There is something truly magical about that stretch of beach off Hastings Street. Even though the ocean was like a millpond, its azure blue colour was breathtakingly beautiful. To the north it was clear enough to make out the sandy cliffs of Forty Mile Beach, to the south the first of the headlands climbed high into the waning afternoon sky. Whilst there weren’t too many actually in the water, there were some brave souls, but many more were happy just to be sitting on the beach taking it all in. Café latte in hand of course.
Dinner was never intended to be a big deal so we decided to go back to Aromas, which had shown us a warm welcome and ice-cold beer. That was without doubt our best decision of the weekend. On first glance and thankfully the menu wasn’t too complicated, there is nothing worse than having to wade through long menus when you’re not in the mood, in fact our waitress’s delightful pre-order chat had us both fixated on the specials of the day.
My wife and I ended up sharing a plate of soy-glazed grilled prawns on a simple fresh Asian green salad that was spectacularly punctuated by pickled ginger. We both went for seafood main courses; Janet her usual favourite salmon, whilst I targeted the Barramundi. Two glass of wine later and our meals arrived. The lapse in conversation said it all as we savoured the intricate flavours of our dishes, all of which culminated in us both suggesting that it was the best food we’d had at a restaurant in a long time.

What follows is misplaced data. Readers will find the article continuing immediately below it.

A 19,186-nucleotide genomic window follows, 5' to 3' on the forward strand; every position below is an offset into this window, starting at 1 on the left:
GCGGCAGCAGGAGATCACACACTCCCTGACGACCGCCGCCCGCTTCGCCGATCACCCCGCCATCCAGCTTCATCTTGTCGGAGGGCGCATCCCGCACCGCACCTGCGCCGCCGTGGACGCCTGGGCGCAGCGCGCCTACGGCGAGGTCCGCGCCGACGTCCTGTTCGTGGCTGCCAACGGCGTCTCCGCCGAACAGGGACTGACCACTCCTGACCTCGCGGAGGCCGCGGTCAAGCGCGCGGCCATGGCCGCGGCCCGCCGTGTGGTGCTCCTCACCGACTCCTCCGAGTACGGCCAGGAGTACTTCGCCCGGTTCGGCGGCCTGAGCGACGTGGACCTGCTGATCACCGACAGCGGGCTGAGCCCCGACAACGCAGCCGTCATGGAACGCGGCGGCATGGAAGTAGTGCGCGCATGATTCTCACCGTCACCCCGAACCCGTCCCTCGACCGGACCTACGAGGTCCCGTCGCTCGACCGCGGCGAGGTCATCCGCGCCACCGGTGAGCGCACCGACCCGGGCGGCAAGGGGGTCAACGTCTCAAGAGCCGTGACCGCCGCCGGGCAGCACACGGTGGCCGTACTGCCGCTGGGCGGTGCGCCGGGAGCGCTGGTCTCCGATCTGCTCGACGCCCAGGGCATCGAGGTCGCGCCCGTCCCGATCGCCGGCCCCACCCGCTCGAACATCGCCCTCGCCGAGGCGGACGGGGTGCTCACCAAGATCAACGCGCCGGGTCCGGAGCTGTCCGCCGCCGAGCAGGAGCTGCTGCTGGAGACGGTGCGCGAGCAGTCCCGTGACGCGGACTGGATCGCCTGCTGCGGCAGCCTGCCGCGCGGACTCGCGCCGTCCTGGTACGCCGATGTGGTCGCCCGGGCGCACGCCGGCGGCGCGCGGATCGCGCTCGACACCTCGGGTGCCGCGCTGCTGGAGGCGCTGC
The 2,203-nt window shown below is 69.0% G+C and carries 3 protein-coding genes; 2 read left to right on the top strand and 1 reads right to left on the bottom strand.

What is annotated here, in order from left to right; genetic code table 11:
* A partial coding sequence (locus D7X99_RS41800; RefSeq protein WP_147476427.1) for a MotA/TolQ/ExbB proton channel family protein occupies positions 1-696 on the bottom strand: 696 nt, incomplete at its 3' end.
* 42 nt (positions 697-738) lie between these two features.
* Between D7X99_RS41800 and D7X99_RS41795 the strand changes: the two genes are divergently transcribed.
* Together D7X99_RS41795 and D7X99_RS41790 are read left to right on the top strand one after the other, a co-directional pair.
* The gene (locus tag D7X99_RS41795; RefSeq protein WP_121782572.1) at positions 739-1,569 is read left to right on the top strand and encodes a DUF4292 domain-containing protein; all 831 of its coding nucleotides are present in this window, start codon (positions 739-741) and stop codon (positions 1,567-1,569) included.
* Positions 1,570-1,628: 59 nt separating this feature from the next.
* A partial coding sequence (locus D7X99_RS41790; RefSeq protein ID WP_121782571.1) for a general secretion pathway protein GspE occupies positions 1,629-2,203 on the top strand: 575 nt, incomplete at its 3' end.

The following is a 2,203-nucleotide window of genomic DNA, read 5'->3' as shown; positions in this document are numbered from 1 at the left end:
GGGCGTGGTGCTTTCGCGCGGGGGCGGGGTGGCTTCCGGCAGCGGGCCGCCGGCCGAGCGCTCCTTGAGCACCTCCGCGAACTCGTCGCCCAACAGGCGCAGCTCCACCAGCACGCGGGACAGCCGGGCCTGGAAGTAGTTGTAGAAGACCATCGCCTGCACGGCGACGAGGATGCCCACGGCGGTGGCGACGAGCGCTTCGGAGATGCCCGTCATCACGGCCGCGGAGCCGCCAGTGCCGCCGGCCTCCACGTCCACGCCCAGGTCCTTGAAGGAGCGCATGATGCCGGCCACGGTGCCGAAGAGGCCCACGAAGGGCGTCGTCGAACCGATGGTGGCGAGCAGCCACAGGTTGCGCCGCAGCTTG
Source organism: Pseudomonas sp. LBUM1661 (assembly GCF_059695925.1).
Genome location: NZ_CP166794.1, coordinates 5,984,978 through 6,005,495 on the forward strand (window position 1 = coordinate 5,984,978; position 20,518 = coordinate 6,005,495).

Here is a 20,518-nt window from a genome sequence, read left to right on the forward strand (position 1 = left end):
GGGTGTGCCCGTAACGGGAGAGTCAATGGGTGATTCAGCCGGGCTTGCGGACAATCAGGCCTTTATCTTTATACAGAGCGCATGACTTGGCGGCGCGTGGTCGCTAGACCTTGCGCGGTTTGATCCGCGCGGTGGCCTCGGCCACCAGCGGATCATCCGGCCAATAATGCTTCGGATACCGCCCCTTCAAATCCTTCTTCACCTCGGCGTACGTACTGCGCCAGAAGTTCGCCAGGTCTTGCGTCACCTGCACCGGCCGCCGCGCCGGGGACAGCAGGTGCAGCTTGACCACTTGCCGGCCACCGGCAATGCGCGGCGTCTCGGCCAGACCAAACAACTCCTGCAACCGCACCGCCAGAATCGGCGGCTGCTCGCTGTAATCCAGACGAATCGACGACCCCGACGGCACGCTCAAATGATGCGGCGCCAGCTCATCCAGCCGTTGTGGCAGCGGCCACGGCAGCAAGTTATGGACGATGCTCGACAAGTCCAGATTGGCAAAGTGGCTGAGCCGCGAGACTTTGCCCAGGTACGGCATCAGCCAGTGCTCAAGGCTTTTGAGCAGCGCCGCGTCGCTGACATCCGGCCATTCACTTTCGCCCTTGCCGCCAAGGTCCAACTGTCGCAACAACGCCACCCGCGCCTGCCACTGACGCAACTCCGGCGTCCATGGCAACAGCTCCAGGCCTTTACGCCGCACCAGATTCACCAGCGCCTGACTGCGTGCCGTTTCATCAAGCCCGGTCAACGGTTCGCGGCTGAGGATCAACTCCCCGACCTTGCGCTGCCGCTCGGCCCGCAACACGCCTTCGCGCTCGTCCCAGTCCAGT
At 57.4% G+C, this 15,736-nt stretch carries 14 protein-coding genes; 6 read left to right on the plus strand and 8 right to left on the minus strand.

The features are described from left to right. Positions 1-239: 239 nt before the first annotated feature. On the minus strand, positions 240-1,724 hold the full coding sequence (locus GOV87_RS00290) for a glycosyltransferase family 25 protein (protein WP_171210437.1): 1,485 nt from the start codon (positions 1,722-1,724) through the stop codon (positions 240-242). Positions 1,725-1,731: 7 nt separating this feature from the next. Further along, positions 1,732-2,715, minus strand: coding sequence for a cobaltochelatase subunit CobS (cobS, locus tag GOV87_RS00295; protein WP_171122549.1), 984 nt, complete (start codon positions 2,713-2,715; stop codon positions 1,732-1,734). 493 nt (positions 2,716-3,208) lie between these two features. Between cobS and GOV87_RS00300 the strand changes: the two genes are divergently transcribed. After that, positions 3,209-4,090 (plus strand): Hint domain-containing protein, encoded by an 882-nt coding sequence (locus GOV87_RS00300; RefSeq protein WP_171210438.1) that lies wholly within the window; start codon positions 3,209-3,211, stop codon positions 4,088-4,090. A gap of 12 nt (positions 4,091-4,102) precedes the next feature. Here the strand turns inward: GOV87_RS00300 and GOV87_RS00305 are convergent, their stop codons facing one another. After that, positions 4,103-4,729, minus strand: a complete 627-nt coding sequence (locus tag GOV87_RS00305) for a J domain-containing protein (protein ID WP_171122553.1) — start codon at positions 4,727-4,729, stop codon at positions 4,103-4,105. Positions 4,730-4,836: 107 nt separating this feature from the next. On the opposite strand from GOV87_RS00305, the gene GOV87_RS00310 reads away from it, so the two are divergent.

Our adventurous trek to Noosa and the sea air had done its trick as we made our way back along Hastings Street to the apartment. Which is when it really struck us. Every tree along Hastings Street was lit up like a Christmas tree with fairy lights. Not an easy task to get right, or to maintain I would imagine but one that magically transformed the streetscape adding a rather festive air. I don’t do Christmas lights but this was stunning.
The next morning, whilst Janet slept in a little longer, I set off to take advantage of the early morning light to shoot some images of the beach and views between the old Pandanus along the boardwalk to Noosa National Park. The people of Noosa have definitely got a fitness thing happening, dozens of people of all ages were out walking, jogging and even ocean swimming as the sun rose above the headland.
After a leisurely breakfast at the café le Monde, another great fresh food treat I might add, it was back on the bike for our trip home. And yes it was back through the mountains of the Hinterland, but not before cruising south through Sunshine Beach, Peregian and alike along the coast road before heading west from Maroochydore to make our way to Landsborough and the more interesting way home.
Noosa had not disappointed. In fact it had rekindled my love of the place in a new way, rather like meeting an old friend and finding that the time had made them even more interesting. Yes it has grown up, yes it’s a lot more sophisticated but it would stand comparison to any beach destination in the world, and it has managed to do it all whilst remaining true to its Sunshine Coast character. Which in my book is a very good thing indeed.